SK 48 is a fossilized skull of the species Paranthropus robustus. It was found at Swartkrans, as with the STS 14 and the Mrs. Ples the SK 48 was discovered by Robert Broom. It is estimated to be 1.8 million years old. It is characterized by a robust appearance, bulging and continuous brow, broad flat face and a deep jaw with large chewing teeth/muscle attachments. The mandible SK 23 was discovered at the same time and in the same location. Even though studies indicate that it came from a separate individual, the two fossils are considered so closely related that they can be studied together. The mandible is also very robust and contains a complete dentition.
Imagine an asteroid the size of Table Mountain heading for earth at a speed of 20km per second. Thankfully the meteorite collision that formed the Vredefort Dome happened a long time ago, more than two-million years back, before life as we know it, talk about being lucky. In its wake, pulverised rock powder rained down on the Earth for months, blotting out the sun. But scientists speculate that the incident may have increased the planet’s oxygen levels to the point of making life possible. The cataclysmic event left behind the Vredefort Dome, a South African World Heritage Site.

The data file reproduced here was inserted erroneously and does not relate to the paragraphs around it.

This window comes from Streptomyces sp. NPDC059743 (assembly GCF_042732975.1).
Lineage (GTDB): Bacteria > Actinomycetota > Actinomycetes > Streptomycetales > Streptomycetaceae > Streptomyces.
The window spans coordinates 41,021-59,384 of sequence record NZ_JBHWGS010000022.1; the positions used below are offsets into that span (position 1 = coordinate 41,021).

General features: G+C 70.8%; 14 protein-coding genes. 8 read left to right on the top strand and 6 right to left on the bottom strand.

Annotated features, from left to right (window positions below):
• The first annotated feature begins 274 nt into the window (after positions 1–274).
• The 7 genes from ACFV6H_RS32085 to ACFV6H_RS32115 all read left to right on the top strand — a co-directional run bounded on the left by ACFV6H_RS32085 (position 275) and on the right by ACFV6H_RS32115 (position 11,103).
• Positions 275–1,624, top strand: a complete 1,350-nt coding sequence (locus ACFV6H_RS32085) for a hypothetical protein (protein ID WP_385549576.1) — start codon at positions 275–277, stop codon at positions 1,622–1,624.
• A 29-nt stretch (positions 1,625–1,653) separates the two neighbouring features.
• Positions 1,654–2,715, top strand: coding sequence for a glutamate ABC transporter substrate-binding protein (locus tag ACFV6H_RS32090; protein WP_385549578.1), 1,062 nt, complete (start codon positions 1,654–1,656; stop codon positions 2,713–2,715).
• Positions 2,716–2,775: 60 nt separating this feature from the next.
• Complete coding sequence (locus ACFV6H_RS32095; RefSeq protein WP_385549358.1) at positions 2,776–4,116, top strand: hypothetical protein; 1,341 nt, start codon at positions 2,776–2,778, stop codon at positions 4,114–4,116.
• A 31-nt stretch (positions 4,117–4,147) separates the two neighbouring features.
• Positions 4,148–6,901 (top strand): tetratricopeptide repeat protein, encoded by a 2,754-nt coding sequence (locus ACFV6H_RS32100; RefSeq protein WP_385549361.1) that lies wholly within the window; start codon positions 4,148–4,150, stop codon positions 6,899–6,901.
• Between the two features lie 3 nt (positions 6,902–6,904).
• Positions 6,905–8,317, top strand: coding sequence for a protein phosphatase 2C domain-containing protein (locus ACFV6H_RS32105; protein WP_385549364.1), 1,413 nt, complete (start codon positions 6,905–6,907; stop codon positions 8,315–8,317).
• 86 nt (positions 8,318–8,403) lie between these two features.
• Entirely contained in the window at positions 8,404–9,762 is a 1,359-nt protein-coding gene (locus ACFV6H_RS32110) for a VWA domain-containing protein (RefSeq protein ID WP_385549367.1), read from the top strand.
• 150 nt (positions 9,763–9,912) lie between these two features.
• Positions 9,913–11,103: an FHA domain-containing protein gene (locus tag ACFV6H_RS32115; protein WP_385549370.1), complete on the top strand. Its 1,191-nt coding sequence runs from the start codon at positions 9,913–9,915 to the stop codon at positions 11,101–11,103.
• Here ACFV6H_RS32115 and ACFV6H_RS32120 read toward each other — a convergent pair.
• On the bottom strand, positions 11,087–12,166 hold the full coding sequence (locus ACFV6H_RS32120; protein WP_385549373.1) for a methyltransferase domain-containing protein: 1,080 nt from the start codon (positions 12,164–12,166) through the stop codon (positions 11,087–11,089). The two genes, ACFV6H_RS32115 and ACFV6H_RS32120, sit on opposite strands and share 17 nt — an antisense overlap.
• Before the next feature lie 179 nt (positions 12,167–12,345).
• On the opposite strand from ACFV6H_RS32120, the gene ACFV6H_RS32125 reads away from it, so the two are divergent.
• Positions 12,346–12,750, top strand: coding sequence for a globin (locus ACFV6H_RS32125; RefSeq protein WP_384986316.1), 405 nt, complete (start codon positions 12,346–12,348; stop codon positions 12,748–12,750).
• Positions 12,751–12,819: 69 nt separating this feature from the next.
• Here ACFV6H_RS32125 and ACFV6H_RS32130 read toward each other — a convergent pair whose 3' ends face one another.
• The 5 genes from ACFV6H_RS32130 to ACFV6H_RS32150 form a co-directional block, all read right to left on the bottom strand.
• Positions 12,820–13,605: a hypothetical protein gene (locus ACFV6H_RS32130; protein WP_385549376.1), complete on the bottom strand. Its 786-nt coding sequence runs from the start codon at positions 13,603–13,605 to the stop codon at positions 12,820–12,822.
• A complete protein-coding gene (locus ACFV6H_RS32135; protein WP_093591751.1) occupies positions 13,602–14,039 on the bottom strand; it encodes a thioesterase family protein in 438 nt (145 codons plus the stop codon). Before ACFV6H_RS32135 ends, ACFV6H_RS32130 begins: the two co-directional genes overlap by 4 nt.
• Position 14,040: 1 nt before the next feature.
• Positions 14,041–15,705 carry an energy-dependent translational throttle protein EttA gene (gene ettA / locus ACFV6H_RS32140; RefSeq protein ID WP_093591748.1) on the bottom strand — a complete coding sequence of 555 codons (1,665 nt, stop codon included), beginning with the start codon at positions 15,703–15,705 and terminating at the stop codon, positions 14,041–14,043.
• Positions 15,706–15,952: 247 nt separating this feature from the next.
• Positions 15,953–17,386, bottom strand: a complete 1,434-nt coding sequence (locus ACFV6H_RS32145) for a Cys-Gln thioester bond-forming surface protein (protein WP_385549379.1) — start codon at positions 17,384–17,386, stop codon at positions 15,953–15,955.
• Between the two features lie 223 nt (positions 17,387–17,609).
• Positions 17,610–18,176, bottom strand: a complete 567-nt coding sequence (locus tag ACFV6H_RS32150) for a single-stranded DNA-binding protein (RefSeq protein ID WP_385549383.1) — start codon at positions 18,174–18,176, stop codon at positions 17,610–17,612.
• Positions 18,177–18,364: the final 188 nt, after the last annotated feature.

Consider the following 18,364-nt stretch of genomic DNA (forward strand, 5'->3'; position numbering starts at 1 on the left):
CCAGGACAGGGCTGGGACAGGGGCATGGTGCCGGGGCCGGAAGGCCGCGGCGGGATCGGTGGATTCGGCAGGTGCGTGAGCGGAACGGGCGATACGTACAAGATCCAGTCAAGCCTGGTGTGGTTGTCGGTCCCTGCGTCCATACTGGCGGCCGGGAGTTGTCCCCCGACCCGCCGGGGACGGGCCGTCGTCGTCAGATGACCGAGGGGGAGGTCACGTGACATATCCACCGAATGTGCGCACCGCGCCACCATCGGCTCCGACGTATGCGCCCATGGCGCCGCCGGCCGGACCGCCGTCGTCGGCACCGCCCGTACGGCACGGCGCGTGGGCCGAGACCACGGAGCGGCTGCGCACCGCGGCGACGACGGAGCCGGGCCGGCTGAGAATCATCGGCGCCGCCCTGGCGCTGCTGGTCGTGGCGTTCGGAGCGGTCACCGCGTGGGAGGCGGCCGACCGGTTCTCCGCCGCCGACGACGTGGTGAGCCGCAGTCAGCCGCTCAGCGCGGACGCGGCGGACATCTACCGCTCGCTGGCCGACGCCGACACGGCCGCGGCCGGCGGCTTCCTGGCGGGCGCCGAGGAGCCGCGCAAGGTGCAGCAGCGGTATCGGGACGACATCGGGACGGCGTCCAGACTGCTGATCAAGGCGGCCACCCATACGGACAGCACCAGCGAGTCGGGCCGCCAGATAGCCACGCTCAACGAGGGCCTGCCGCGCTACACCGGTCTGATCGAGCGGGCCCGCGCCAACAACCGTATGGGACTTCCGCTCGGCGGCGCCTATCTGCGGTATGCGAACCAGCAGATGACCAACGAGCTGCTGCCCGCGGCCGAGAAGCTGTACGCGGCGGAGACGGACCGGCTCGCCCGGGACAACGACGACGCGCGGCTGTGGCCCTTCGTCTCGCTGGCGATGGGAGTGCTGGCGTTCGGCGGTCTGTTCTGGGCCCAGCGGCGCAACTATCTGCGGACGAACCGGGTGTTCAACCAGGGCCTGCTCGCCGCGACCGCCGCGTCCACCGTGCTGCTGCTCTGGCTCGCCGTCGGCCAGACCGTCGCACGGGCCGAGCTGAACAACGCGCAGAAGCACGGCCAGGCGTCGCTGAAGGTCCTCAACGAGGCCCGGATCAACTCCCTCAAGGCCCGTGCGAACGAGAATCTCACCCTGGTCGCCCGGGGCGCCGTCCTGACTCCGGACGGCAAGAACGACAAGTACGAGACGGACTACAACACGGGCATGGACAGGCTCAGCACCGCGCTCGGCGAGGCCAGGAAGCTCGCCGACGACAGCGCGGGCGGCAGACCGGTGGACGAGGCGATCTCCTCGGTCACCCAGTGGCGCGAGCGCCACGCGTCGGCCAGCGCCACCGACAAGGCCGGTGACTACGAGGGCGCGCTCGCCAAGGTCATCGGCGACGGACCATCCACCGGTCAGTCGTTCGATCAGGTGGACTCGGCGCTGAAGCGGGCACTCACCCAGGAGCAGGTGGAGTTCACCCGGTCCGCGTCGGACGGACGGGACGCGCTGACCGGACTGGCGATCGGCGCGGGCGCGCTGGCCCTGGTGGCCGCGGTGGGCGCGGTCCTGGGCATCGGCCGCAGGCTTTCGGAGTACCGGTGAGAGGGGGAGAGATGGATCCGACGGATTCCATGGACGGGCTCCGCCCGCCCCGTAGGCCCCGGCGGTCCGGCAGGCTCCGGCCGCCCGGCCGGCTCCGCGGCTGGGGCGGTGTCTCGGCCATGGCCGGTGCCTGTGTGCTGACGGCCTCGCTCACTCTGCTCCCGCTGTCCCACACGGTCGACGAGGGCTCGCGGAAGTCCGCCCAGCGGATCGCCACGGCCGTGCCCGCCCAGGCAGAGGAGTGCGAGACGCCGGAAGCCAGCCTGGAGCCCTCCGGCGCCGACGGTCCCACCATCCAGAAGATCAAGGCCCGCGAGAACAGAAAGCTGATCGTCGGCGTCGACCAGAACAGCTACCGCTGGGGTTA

Large Jurassic dinosaurs with tiny heads lived in the Eastern Free State about 200-million-years ago, when the giant southern super-continent, Gondwana, was still intact. You can still see fossil traces of these dinosaurs in the sandstone around Clarens. The Massospondylus wandered about in great herds, migrating back and forth between what would millions of years later become Southern Africa and Russia. Massospondylus dinosaurs hatched from eggs about three times bigger than a hen’s egg, but grew into giant creatures 4 to 5 metres long. They had large bodies, long necks and small heads, and long tails.
As far as global standards go, this is further testimony that South Africa is also a leader in science and research.